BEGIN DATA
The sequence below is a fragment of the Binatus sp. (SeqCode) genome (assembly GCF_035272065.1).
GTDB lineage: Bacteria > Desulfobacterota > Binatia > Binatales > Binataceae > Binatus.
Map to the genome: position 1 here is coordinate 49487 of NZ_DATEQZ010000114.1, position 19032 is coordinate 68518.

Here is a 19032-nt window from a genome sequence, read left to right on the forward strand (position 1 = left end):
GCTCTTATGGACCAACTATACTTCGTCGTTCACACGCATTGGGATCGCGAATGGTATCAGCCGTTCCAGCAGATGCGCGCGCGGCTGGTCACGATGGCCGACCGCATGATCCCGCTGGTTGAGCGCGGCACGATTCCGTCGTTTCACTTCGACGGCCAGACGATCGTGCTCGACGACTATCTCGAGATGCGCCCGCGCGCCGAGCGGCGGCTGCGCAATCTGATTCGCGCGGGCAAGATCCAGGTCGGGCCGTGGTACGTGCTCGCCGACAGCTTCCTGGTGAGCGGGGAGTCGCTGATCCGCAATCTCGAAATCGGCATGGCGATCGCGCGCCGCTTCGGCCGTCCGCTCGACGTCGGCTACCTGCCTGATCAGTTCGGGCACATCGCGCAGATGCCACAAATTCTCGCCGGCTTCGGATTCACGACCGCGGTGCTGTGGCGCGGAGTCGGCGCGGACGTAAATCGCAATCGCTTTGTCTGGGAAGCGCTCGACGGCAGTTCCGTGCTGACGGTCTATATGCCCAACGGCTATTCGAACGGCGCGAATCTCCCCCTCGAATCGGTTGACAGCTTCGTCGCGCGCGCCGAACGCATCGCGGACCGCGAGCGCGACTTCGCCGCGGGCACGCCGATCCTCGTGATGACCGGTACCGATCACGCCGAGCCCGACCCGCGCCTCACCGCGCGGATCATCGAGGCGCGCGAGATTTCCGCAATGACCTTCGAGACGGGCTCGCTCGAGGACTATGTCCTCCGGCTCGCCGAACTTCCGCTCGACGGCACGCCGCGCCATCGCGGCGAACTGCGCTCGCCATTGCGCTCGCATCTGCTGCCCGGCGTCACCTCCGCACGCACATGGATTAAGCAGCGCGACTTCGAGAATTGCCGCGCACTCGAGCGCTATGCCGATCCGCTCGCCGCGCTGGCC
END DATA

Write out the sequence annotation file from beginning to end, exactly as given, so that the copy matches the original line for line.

The sequence below is a fragment of the Binatus sp. (SeqCode) genome (assembly GCF_035272065.1).
GTDB lineage: Bacteria > Desulfobacterota > Binatia > Binatales > Binataceae > Binatus.
Map to the genome: position 1 here is coordinate 49487 of NZ_DATEQZ010000114.1, position 19032 is coordinate 68518.

Here is a 19032-nt window from a genome sequence, read left to right on the forward strand (position 1 = left end):
GCTCTTATGGACCAACTATACTTCGTCGTTCACACGCATTGGGATCGCGAATGGTATCAGCCGTTCCAGCAGATGCGCGCGCGGCTGGTCACGATGGCCGACCGCATGATCCCGCTGGTTGAGCGCGGCACGATTCCGTCGTTTCACTTCGACGGCCAGACGATCGTGCTCGACGACTATCTCGAGATGCGCCCGCGCGCCGAGCGGCGGCTGCGCAATCTGATTCGCGCGGGCAAGATCCAGGTCGGGCCGTGGTACGTGCTCGCCGACAGCTTCCTGGTGAGCGGGGAGTCGCTGATCCGCAATCTCGAAATCGGCATGGCGATCGCGCGCCGCTTCGGCCGTCCGCTCGACGTCGGCTACCTGCCTGATCAGTTCGGGCACATCGCGCAGATGCCACAAATTCTCGCCGGCTTCGGATTCACGACCGCGGTGCTGTGGCGCGGAGTCGGCGCGGACGTAAATCGCAATCGCTTTGTCTGGGAAGCGCTCGACGGCAGTTCCGTGCTGACGGTCTATATGCCCAACGGCTATTCGAACGGCGCGAATCTCCCCCTCGAATCGGTTGACAGCTTCGTCGCGCGCGCCGAACGCATCGCGGACCGCGAGCGCGACTTCGCCGCGGGCACGCCGATCCTCGTGATGACCGGTACCGATCACGCCGAGCCCGACCCGCGCCTCACCGCGCGGATCATCGAGGCGCGCGAGATTTCCGCAATGACCTTCGAGACGGGCTCGCTCGAGGACTATGTCCTCCGGCTCGCCGAACTTCCGCTCGACGGCACGCCGCGCCATCGCGGCGAACTGCGCTCGCCATTGCGCTCGCATCTGCTGCCCGGCGTCACCTCCGCACGCACATGGATTAAGCAGCGCGACTTCGAGAATTGCCGCGCACTCGAGCGCTATGCCGATCCGCTCGCCGCGCTGGCC